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Jeff Burris has persevered through a serious knee injury to again become a mainstay on the Buffalo Bills defense, while maintaining a personality second to none.

It's hard to find anyone who does not think highly of the fourth-year cornerback, both on and off the field.

"Jeff has shown a definite step-up ability to play," said head coach Marv Levy. "He is experienced and no one else brings more concentration, or better work ethic than Jeff. He's a fine athlete and a bright young guy. He's got it together as well as anyone I know."

Burris is polite and good-natured, but don't take his kindness for a weakness on the field. Whether it's tangling with wide receivers or charging the line of scrimmage on run support, he doesn't mind sticking his nose into the action.

Football is a violent sport, and aggressiveness is a part of his package.

"You have to know when to turn it on and off," Burris said of his split personality. "Off the field, I like to relax and enjoy my time away from the game. By when I step on the field, I know what time it is. It's time to play football.

"Like (defensive backs) coach (Dick) Roach says, 'Once you step between those white lines, it's all business babe.' That's how all the defensive backs approach it."

Burris was all business last season. With many teams steering away from cornerback Thomas Smith on the left side, Burris got plenty of chances to make plays.

He had only one interception during the regular season, but added another for a touchdown against Jacksonville in the playoffs. As a punt returner, Burris ranked sixth in the AFC with a 10.6-yard average.

Burris excels at man coverage and his speed allows him to be aggressive against quick receivers. During training camp, he has held his own against teammates Andre Reed, Quinn Early and Eric Moulds.

"We're very happy with Jeff's progress as a football player," Roach said. "He's very receptive to teaching and coaching and wants to get better. He'll listen to what you have to say and try to apply it. He works very hard at the game and it shows."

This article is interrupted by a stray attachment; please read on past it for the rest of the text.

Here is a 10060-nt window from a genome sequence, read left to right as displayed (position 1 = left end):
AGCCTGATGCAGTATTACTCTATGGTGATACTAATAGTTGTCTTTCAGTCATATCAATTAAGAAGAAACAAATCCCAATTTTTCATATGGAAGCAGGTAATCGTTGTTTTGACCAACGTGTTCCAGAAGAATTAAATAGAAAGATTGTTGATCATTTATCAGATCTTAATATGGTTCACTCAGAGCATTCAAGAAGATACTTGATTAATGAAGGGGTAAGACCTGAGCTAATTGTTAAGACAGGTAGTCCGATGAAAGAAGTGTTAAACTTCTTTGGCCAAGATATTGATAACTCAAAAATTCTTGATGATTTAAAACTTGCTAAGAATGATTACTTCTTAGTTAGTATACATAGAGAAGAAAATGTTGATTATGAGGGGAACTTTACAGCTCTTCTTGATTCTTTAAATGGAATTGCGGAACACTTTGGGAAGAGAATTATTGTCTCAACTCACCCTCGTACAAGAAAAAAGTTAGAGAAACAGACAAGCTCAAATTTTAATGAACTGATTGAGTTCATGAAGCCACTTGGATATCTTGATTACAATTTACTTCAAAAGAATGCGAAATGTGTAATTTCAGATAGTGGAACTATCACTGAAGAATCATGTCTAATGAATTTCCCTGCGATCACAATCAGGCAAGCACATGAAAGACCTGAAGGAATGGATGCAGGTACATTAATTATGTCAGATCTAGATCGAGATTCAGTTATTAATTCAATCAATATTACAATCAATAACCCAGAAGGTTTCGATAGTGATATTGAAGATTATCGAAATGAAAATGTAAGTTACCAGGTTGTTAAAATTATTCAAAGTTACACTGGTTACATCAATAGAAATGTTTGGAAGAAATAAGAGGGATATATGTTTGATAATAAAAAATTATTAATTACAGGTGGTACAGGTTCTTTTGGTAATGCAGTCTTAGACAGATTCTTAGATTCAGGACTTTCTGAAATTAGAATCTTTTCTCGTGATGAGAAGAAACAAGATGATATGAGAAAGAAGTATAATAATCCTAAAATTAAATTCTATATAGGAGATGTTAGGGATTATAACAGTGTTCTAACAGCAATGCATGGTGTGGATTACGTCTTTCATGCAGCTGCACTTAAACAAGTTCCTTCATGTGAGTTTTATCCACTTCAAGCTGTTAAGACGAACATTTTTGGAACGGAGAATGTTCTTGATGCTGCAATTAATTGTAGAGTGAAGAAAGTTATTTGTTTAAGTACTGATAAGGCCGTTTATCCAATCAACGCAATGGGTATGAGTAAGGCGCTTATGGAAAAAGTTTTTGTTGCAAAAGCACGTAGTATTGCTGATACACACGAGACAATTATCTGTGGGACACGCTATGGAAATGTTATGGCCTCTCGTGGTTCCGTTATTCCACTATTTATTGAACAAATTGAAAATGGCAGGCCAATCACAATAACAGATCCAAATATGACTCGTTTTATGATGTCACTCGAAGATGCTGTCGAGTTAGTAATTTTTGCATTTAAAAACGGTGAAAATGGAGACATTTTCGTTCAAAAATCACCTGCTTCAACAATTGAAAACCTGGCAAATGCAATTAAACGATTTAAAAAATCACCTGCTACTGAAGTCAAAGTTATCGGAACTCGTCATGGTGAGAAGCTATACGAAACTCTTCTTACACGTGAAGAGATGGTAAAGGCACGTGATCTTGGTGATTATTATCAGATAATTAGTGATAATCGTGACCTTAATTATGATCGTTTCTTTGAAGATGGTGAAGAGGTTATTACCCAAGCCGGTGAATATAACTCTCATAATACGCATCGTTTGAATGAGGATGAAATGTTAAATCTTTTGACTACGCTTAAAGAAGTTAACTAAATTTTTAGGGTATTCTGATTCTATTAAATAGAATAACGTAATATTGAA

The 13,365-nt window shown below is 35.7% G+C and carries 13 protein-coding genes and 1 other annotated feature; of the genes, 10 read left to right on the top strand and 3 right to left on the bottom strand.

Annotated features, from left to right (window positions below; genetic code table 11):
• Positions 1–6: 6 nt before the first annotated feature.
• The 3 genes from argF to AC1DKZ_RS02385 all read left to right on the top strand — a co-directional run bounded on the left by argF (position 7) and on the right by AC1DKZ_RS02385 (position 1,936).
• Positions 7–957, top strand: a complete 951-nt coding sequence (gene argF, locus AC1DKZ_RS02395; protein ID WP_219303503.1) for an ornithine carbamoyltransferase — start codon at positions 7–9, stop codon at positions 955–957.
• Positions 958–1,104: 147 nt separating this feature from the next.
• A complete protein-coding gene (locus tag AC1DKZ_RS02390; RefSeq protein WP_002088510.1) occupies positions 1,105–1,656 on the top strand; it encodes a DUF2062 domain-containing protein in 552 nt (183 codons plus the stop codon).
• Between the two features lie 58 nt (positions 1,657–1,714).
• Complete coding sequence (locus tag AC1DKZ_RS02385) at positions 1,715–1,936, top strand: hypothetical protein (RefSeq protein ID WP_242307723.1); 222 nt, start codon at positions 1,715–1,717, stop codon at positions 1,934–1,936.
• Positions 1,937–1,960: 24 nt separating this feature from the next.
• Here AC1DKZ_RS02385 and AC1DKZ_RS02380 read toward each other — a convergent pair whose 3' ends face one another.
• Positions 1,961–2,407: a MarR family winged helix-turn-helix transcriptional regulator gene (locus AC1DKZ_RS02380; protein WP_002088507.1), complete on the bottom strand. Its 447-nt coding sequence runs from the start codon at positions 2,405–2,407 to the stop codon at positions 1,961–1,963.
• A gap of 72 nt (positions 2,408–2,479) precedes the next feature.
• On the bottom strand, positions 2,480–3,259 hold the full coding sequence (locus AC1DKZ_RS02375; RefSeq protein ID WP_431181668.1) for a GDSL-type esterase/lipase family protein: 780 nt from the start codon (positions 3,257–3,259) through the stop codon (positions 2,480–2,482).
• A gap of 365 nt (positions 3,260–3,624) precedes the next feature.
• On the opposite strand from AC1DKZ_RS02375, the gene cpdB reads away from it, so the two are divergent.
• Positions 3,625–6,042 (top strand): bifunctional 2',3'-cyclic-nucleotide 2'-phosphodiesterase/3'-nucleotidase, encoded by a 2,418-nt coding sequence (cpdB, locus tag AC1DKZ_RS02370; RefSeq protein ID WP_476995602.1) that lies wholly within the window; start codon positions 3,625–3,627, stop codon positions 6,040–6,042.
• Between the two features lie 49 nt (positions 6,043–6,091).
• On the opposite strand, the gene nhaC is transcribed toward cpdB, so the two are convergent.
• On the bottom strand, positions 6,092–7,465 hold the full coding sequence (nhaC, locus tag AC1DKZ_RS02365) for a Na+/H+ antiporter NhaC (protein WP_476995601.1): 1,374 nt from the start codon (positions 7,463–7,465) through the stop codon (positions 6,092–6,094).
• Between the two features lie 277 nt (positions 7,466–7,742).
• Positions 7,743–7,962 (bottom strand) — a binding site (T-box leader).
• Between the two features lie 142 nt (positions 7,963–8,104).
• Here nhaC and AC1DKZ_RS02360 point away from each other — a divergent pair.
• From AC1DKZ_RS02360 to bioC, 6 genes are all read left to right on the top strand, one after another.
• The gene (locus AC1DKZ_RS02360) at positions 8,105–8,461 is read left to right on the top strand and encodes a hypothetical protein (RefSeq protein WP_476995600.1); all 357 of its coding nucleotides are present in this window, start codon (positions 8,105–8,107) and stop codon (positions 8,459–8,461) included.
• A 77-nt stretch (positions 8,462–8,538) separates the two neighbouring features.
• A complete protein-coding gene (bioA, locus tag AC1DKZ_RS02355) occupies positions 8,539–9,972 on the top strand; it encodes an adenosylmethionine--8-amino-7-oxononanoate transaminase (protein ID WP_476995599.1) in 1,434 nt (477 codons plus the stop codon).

However, Burris had to overcome serious injury to become the top defender he is today.

Nine games into 1995, his first as a starter, Burris tore up his knee and missed the remainder of the season.

Other than a bad quadriceps muscle that sidelined him for one game, Burris was relatively injury-free last year.

"It was a positive experience," Burris said. "With the strength of God I made it through, so I'm happy about that. This year, I've been very optimistic, getting prepared and looking forward to a great season."

Some people believe stardom is just around the corner for Burris.

"Being that he's had a long time since the surgery and he's been able to go through a normal offseason, he has become a much more experienced ballplayer," Roach said.

"As he reduces the mental errors and continues to dwell on just playing well, we can look for great things from him."

Being a star is nice, but Burris is taking a down-to-earth approach to the situation.

"Right now, I'm just focusing on who's number one in my life and that's God," he said. "He's given me the ability to come back from a major knee injury, so I don't worry about all the other things."

There are no problems in Burris' personal life.

He got married this summer and the couple is expecting a baby in October.

"Once you start to build a family, life's perspectives start to change," Burris said. "You see the beauty of life and it makes you appreciate what you have. I feel fortunate to be able to play this game. I love what I do and as long as I'm having fun on the football field, that's all that matters."

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